Thank you, WayBack Machine!

Tonight, as I was updating some of the content on my website, I discovered that I had a link to a page that didn’t exist, and realized that I was missing a number of posts. Rather than trying to dig through the database backups, I went to the Internet Archive “Wayback Machine” at Archive.org for my site, and was able to find a copy of my website from 2018, when it was still running Drupal, before I migrated to WordPress. It had the missing posts, which I was able to copy and paste. I need to go back and add categories and tags, and fix some links and put images back in, but at least I was able to recover all of the text!

PreciseRF HG-1 “WR” MLA Review

While I’m fairly happy with the performance that I get from my first HF antenna, an MFJ-2299 telescoping rotatable dipole, which consists of an MFJ-347 mount with a pair of 16.9′ telescoping stainless steel whips which will cover from 6m-20m, mounted on an MFJ-1921 tripod, with a DXE 25′ telescoping fiberglass mast, I wanted to have an antenna that covered the lower bands, especially 40m, as well as 80m and 30m, which the MFJ-2299 does not cover. I live in a small neighborhood in a suburb of Denver, Colorado, and have a very small lot, so stringing up 120′ of wire isn’t really an option. It’s also a new neighborhood, so the trees are all quite small, so I don’t have anything to use to get a wire antenna up in the air, nor to camouflage a stealth antenna. After doing quite a bit of research, including reading the ARRL book on “Small Antennas for Small Spaces” it seemed that the “unsung hero” of limited space may be the Magnetic Loop Antenna (MLA), or Small Transmitting Loop. A magnetic loop antenna for amateur radio is typically made of about 10′ of large diameter coaxial cable (utilizing the braided shield rather than the center conductor) which makes about a 1m diameter loop, connected to a tuning capacitor at the bottom. A smaller inductively-coupled loop is connected to the transceiver. The capacitor can be adjusted to change the resonant frequency of the loop. An MLA doesn’t need to be mounted very high, only 1-2m, …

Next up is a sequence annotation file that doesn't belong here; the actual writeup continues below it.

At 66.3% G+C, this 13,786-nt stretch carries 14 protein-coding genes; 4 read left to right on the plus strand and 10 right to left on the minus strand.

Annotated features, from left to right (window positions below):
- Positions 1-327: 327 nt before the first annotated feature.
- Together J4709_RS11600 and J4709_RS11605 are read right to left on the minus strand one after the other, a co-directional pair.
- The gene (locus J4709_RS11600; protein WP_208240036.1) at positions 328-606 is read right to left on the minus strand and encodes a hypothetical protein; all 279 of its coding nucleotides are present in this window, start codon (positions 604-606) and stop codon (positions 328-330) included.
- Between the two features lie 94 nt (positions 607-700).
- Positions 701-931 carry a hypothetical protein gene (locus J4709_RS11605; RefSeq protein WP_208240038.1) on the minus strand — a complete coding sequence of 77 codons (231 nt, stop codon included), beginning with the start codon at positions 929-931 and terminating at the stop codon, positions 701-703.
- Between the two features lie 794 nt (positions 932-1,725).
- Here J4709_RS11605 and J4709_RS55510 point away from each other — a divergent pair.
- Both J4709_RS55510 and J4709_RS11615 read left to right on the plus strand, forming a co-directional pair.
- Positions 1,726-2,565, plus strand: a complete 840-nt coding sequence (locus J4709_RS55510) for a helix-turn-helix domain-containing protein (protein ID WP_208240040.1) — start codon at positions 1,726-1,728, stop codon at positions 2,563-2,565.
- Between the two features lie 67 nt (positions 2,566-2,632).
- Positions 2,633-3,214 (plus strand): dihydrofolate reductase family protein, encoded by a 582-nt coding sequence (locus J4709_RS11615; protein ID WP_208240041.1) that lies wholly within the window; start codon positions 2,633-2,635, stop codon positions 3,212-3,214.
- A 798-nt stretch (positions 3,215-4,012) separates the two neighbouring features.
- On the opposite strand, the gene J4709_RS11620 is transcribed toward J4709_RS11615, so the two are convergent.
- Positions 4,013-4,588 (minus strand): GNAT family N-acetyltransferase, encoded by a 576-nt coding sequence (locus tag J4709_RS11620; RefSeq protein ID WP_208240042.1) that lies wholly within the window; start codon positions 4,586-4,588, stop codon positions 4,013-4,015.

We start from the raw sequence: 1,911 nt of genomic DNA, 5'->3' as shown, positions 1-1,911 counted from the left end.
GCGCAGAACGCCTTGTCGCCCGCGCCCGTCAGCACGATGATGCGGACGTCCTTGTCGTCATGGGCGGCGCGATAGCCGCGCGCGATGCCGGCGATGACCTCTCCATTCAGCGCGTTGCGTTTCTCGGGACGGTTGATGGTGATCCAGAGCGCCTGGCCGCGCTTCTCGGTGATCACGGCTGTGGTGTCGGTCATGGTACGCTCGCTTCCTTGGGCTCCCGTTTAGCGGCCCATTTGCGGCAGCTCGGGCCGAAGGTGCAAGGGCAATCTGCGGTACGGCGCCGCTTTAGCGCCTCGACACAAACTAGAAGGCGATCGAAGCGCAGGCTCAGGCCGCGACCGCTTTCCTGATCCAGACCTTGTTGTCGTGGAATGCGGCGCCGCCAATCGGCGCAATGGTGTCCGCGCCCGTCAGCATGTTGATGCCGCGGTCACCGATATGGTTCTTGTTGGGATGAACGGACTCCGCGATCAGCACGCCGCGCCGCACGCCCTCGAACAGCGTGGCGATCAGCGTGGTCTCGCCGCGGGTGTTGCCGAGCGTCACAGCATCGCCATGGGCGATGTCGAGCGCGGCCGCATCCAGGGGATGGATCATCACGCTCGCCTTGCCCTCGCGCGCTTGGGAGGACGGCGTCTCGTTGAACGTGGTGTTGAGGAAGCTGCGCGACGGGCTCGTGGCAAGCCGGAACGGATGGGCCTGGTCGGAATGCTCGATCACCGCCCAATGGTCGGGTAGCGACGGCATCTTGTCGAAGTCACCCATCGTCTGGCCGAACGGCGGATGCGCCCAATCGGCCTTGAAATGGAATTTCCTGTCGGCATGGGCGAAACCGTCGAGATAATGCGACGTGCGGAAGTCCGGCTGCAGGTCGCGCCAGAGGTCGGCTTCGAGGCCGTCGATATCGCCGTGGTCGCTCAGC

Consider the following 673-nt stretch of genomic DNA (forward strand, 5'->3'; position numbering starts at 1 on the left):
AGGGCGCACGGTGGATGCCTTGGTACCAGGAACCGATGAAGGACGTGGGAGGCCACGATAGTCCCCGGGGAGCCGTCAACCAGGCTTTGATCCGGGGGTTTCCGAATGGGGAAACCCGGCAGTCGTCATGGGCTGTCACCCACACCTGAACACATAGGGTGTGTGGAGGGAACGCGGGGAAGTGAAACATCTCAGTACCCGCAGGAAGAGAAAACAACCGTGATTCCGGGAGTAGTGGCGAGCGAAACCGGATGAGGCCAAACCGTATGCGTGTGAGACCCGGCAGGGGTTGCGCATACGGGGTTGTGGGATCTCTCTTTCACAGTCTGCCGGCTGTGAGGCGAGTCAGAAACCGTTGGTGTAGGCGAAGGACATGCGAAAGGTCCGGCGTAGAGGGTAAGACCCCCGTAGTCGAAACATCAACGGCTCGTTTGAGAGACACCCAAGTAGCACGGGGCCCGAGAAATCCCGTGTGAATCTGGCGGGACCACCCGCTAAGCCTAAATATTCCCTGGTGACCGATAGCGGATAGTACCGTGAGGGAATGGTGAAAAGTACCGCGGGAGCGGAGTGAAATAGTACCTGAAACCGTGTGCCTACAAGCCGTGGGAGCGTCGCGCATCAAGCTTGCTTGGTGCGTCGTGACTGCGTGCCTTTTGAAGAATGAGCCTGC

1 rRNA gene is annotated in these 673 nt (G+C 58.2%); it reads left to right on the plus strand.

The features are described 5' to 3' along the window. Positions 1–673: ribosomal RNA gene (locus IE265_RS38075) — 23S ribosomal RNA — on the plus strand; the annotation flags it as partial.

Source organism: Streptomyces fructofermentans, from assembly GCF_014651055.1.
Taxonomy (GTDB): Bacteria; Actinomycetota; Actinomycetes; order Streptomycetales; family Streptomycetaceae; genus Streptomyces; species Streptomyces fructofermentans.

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Amateur Radio: One Year In…

I took my Technician and General tests together, last July (2019). I had started with a Yaesu FT-60R handheld, but really started to learn things last October (2019) when I bought a Yaesu FT-991A and started working on HF. Looking back over my first year+ in amateur radio, here are some things that I have learned: It’s all about the Antenna — It’s easy to focus on the radio, with knobs, buttons, and flashing lights. Probably the biggest factor to one’s overall success/performance is not the radio, but the antenna! The “best” antenna is the one that you can put up (given any location, size, HOA restrictions), but an antenna that is resonant in the frequency band you are using is going to be the most effective. Higher off of the ground is generally better if possible. Antenna tuners, loading coils, traps, etc. are compromises in performance for size, and flexibility. A compromise antenna can work for you, but may not be ideal. You can find lots of information and ideas in the ARRL book on “Small Antennas for Small Spaces.” Antenna performance is important with handhelds as well. The typical “rubber ducky” antenna is optimized for size/cost, not for performance. An aftermarket 1/4 wave antenna that is 14-16” will generally perform much better than the stock antenna. With the original antenna on my handheld, I could barely hit the repeaters from outside — with the aftermarket antenna I can reach them from my basement! You can also use a …

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Adding an Epic PWRGate to the Powerwerx MEGAbox